This has been a very long, brain-mushing week for me. Has it been for you? Here’s something that may make you laugh.
My mom just got an iPhone. This is her first fancy phone, so it’s a big deal. She’s getting the hang of it slowly. Yesterday I told her she should download Words With Friends. She successfully did that, but then got thrown off when the phone asked if it could send her push notifications for Words With Friends. She im’d me this:
Mom: it asks if i want it to send me push notifications
wtf is that
that sounds like a woman in labor
me: oh my god mom! that is all hilarious what you just said 🙂
Mom: yeah i’m funny
I am not sure where she learned the term “wtf.” And I think she’s absolutely correct—push notifications sound like what the doctor tells a lady in labor when it’s time to push.
Part of the longness of this week I contribute to the fact that Michael is in Sweden. He left last Saturday and will be back next Sunday. Turns out when you live with someone, he becomes a big part of your daily routines without you even realizing it. Just in little ways. So this past week my every day things have been just slightly off-balance without Michael just…here. The getting up, the making dinner, the walking the dog, the going to bed, you know. The things you take for granted until they’re just slightly different, and suddenly you’re searching for familiarity to knock things back into place.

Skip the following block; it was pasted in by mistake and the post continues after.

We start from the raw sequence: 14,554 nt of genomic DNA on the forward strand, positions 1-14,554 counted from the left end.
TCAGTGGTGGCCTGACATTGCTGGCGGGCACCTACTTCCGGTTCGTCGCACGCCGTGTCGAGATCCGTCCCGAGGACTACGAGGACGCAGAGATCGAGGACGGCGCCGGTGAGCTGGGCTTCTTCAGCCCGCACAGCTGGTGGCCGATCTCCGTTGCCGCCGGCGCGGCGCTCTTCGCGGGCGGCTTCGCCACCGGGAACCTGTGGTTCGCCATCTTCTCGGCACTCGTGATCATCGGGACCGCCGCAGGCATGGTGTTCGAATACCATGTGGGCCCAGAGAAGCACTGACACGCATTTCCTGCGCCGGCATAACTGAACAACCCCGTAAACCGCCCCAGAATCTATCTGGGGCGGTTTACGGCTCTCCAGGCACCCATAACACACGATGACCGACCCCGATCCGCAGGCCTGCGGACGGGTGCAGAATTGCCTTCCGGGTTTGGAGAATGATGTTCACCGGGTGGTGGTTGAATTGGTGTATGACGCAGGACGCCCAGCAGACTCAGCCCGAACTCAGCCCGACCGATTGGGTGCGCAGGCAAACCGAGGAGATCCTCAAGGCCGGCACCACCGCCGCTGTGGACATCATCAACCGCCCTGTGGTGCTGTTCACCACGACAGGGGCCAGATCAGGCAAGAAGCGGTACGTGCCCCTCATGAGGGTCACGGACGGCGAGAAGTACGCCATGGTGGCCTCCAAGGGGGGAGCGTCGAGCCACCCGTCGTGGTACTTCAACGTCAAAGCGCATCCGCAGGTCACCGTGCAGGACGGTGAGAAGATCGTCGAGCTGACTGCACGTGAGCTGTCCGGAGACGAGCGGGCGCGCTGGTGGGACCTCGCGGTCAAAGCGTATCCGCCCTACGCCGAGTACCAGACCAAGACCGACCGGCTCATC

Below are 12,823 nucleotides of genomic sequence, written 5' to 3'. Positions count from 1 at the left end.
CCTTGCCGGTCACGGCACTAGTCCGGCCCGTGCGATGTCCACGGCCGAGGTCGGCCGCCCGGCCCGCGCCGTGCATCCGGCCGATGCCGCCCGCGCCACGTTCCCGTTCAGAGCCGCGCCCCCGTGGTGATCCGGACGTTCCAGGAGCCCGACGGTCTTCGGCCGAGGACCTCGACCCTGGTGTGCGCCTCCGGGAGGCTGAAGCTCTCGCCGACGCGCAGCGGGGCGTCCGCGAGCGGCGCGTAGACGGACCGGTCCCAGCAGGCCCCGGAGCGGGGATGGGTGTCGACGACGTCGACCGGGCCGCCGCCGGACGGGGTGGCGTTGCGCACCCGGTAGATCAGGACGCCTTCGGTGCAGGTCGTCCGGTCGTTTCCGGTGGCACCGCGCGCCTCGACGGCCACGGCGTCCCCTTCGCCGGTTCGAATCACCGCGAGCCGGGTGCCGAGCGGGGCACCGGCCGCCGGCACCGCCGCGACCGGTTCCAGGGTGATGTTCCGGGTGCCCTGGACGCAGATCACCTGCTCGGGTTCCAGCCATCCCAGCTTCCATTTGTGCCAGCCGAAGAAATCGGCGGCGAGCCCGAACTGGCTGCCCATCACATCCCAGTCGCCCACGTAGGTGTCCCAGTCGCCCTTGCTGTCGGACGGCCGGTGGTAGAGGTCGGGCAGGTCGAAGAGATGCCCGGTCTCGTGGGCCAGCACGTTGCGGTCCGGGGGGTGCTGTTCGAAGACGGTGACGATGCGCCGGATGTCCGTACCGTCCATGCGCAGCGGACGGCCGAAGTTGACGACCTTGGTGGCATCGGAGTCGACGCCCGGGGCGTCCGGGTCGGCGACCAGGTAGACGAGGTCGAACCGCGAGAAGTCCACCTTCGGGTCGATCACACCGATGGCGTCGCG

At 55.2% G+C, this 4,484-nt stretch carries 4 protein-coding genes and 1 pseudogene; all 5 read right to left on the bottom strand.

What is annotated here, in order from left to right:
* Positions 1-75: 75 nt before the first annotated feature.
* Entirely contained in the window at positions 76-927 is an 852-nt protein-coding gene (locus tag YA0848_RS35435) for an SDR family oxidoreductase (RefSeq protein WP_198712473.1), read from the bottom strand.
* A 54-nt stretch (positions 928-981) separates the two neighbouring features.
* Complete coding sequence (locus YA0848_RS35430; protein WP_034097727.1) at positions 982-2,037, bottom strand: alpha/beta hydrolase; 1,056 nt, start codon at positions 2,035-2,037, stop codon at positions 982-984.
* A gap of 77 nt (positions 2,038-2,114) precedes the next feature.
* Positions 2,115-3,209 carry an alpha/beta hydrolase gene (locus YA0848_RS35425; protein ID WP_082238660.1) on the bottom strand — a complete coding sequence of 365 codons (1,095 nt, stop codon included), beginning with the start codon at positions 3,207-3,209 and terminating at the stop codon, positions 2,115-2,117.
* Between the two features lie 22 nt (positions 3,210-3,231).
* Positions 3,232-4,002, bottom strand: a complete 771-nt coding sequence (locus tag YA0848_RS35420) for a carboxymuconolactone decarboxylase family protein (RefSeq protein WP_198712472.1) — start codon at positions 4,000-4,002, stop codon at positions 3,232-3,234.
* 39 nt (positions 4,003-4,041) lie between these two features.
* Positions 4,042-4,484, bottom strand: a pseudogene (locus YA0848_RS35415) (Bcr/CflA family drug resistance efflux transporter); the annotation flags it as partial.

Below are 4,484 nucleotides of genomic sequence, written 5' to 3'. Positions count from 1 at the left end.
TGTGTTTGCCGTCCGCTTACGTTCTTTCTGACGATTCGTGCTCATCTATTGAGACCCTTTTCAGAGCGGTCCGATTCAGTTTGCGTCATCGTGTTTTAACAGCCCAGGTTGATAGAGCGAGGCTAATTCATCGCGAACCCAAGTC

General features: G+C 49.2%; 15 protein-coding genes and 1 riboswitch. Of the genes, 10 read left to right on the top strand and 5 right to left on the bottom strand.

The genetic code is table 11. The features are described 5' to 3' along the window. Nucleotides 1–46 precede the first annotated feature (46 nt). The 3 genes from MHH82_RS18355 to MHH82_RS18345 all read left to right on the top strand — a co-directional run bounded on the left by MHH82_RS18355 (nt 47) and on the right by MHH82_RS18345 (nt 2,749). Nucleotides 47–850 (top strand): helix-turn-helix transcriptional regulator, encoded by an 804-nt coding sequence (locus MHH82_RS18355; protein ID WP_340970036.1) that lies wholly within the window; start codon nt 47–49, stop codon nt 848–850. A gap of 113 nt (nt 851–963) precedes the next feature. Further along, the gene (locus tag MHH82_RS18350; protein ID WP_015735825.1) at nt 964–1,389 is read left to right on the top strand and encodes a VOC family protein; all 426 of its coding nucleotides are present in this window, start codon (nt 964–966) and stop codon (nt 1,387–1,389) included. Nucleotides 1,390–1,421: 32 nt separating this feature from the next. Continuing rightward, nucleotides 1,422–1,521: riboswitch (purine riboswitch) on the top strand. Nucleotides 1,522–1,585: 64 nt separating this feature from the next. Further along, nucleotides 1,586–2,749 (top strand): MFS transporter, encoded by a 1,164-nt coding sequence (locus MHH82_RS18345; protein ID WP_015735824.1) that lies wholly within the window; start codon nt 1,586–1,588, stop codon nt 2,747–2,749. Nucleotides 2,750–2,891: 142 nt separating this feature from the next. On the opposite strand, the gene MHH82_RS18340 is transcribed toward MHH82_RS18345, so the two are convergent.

So I’ve turned to music. One night I listened to three Beatles albums. And one morning on my way into work I put on the Indigo Girls. We sing “Closer to Fine” at camp and there’s nothing more familiar and comforting to me than a camp song. They take me to my happy place. Sitting in my car with this song blaring, I was in Middler Lodge at camp, a group of counselors standing in front of us campers during assembly leading us in song, doing all these hand movements with certain lyrics.
One summer I came home from camp and found the Indigo Girls album they had. It happened to have “Closer to Fine” on it. I sat in my room listening to that song over and over and over again on my little boom box.
So here’s my familiar song. What’s yours?
Here I am. Back from Spain. Refreshed. Tan. (OK sunburned.) Happy. No further rundown here. I’ll give you a brief trip summary with photos later this week.
As for now, I’ve been desperately trying to catch up on my Google Reader. Joseph Arthur caught my eye in my NPR First Listen feed. He’s a singer/songwriter from Ohio and his new album The Graduation Ceremony comes out May 24th.